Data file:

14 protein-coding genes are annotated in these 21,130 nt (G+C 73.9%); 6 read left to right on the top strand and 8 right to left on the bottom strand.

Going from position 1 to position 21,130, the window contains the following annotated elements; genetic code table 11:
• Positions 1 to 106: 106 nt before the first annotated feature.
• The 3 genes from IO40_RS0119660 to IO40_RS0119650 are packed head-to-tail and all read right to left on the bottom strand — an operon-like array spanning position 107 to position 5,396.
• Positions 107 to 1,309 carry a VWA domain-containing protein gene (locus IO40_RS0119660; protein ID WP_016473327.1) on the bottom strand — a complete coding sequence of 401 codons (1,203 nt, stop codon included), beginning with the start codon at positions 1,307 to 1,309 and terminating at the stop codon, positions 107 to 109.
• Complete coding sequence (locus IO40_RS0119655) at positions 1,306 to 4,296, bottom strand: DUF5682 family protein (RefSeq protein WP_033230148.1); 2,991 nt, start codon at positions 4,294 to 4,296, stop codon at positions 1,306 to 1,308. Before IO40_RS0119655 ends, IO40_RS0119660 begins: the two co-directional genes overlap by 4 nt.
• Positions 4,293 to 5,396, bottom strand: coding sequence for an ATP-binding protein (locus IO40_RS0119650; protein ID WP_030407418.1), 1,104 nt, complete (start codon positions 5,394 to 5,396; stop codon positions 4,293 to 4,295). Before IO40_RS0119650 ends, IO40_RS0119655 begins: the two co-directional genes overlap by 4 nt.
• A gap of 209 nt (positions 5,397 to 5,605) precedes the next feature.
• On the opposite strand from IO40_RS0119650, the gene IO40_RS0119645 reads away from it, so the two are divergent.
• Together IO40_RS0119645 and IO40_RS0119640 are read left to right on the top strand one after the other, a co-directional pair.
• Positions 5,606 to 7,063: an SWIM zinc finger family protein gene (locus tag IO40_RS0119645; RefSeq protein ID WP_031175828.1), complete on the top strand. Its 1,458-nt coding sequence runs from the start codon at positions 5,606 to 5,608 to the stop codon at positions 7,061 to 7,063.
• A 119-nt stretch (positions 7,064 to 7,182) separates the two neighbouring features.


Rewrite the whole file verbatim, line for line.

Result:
14 protein-coding genes are annotated in these 21,130 nt (G+C 73.9%); 6 read left to right on the top strand and 8 right to left on the bottom strand.

Going from position 1 to position 21,130, the window contains the following annotated elements; genetic code table 11:
• Positions 1 to 106: 106 nt before the first annotated feature.
• The 3 genes from IO40_RS0119660 to IO40_RS0119650 are packed head-to-tail and all read right to left on the bottom strand — an operon-like array spanning position 107 to position 5,396.
• Positions 107 to 1,309 carry a VWA domain-containing protein gene (locus IO40_RS0119660; protein ID WP_016473327.1) on the bottom strand — a complete coding sequence of 401 codons (1,203 nt, stop codon included), beginning with the start codon at positions 1,307 to 1,309 and terminating at the stop codon, positions 107 to 109.
• Complete coding sequence (locus IO40_RS0119655) at positions 1,306 to 4,296, bottom strand: DUF5682 family protein (RefSeq protein WP_033230148.1); 2,991 nt, start codon at positions 4,294 to 4,296, stop codon at positions 1,306 to 1,308. Before IO40_RS0119655 ends, IO40_RS0119660 begins: the two co-directional genes overlap by 4 nt.
• Positions 4,293 to 5,396, bottom strand: coding sequence for an ATP-binding protein (locus IO40_RS0119650; protein ID WP_030407418.1), 1,104 nt, complete (start codon positions 5,394 to 5,396; stop codon positions 4,293 to 4,295). Before IO40_RS0119650 ends, IO40_RS0119655 begins: the two co-directional genes overlap by 4 nt.
• A gap of 209 nt (positions 5,397 to 5,605) precedes the next feature.
• On the opposite strand from IO40_RS0119650, the gene IO40_RS0119645 reads away from it, so the two are divergent.
• Together IO40_RS0119645 and IO40_RS0119640 are read left to right on the top strand one after the other, a co-directional pair.
• Positions 5,606 to 7,063: an SWIM zinc finger family protein gene (locus tag IO40_RS0119645; RefSeq protein ID WP_031175828.1), complete on the top strand. Its 1,458-nt coding sequence runs from the start codon at positions 5,606 to 5,608 to the stop codon at positions 7,061 to 7,063.
• A 119-nt stretch (positions 7,064 to 7,182) separates the two neighbouring features.